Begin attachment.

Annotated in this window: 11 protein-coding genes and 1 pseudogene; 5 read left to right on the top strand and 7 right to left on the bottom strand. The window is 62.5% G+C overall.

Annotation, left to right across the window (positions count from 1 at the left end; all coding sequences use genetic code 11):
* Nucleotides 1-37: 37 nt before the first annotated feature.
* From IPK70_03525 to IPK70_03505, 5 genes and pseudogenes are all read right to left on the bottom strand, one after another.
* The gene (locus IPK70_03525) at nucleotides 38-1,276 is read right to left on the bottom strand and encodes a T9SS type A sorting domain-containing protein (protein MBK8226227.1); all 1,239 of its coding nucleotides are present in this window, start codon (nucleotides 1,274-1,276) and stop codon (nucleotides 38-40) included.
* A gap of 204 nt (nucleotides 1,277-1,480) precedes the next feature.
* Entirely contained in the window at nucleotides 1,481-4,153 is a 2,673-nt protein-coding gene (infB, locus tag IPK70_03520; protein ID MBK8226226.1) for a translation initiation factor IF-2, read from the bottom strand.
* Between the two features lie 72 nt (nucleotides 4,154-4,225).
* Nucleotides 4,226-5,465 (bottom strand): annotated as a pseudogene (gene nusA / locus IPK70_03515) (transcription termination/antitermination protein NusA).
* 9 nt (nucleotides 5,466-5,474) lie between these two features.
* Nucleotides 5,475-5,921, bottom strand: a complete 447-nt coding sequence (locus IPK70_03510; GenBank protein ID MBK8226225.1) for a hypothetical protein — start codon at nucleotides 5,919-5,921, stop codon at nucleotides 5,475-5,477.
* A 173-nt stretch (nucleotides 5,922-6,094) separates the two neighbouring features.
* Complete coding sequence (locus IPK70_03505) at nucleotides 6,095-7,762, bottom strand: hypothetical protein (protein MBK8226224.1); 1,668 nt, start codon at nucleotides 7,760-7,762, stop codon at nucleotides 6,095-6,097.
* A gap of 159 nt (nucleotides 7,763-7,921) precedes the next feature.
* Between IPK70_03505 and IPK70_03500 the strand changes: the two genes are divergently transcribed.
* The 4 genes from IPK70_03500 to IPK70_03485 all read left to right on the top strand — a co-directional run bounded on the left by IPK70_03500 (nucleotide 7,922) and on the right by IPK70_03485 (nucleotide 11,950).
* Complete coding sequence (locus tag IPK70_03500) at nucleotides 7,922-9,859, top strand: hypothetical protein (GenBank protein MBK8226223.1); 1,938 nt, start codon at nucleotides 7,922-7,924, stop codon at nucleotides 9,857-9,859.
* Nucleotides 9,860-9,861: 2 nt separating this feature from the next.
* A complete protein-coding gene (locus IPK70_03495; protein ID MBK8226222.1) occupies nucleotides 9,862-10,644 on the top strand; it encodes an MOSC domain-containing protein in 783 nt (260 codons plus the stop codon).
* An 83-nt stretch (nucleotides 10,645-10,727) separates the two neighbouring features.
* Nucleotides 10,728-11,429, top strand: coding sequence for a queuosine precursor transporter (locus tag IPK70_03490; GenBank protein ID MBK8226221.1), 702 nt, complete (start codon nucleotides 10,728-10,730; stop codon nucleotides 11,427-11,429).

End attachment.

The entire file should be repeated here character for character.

Annotated in this window: 11 protein-coding genes and 1 pseudogene; 5 read left to right on the top strand and 7 right to left on the bottom strand. The window is 62.5% G+C overall.

Annotation, left to right across the window (positions count from 1 at the left end; all coding sequences use genetic code 11):
* Nucleotides 1-37: 37 nt before the first annotated feature.
* From IPK70_03525 to IPK70_03505, 5 genes and pseudogenes are all read right to left on the bottom strand, one after another.
* The gene (locus IPK70_03525) at nucleotides 38-1,276 is read right to left on the bottom strand and encodes a T9SS type A sorting domain-containing protein (protein MBK8226227.1); all 1,239 of its coding nucleotides are present in this window, start codon (nucleotides 1,274-1,276) and stop codon (nucleotides 38-40) included.
* A gap of 204 nt (nucleotides 1,277-1,480) precedes the next feature.
* Entirely contained in the window at nucleotides 1,481-4,153 is a 2,673-nt protein-coding gene (infB, locus tag IPK70_03520; protein ID MBK8226226.1) for a translation initiation factor IF-2, read from the bottom strand.
* Between the two features lie 72 nt (nucleotides 4,154-4,225).
* Nucleotides 4,226-5,465 (bottom strand): annotated as a pseudogene (gene nusA / locus IPK70_03515) (transcription termination/antitermination protein NusA).
* 9 nt (nucleotides 5,466-5,474) lie between these two features.
* Nucleotides 5,475-5,921, bottom strand: a complete 447-nt coding sequence (locus IPK70_03510; GenBank protein ID MBK8226225.1) for a hypothetical protein — start codon at nucleotides 5,919-5,921, stop codon at nucleotides 5,475-5,477.
* A 173-nt stretch (nucleotides 5,922-6,094) separates the two neighbouring features.
* Complete coding sequence (locus IPK70_03505) at nucleotides 6,095-7,762, bottom strand: hypothetical protein (protein MBK8226224.1); 1,668 nt, start codon at nucleotides 7,760-7,762, stop codon at nucleotides 6,095-6,097.
* A gap of 159 nt (nucleotides 7,763-7,921) precedes the next feature.
* Between IPK70_03505 and IPK70_03500 the strand changes: the two genes are divergently transcribed.
* The 4 genes from IPK70_03500 to IPK70_03485 all read left to right on the top strand — a co-directional run bounded on the left by IPK70_03500 (nucleotide 7,922) and on the right by IPK70_03485 (nucleotide 11,950).
* Complete coding sequence (locus tag IPK70_03500) at nucleotides 7,922-9,859, top strand: hypothetical protein (GenBank protein MBK8226223.1); 1,938 nt, start codon at nucleotides 7,922-7,924, stop codon at nucleotides 9,857-9,859.
* Nucleotides 9,860-9,861: 2 nt separating this feature from the next.
* A complete protein-coding gene (locus IPK70_03495; protein ID MBK8226222.1) occupies nucleotides 9,862-10,644 on the top strand; it encodes an MOSC domain-containing protein in 783 nt (260 codons plus the stop codon).
* An 83-nt stretch (nucleotides 10,645-10,727) separates the two neighbouring features.
* Nucleotides 10,728-11,429, top strand: coding sequence for a queuosine precursor transporter (locus tag IPK70_03490; GenBank protein ID MBK8226221.1), 702 nt, complete (start codon nucleotides 10,728-10,730; stop codon nucleotides 11,427-11,429).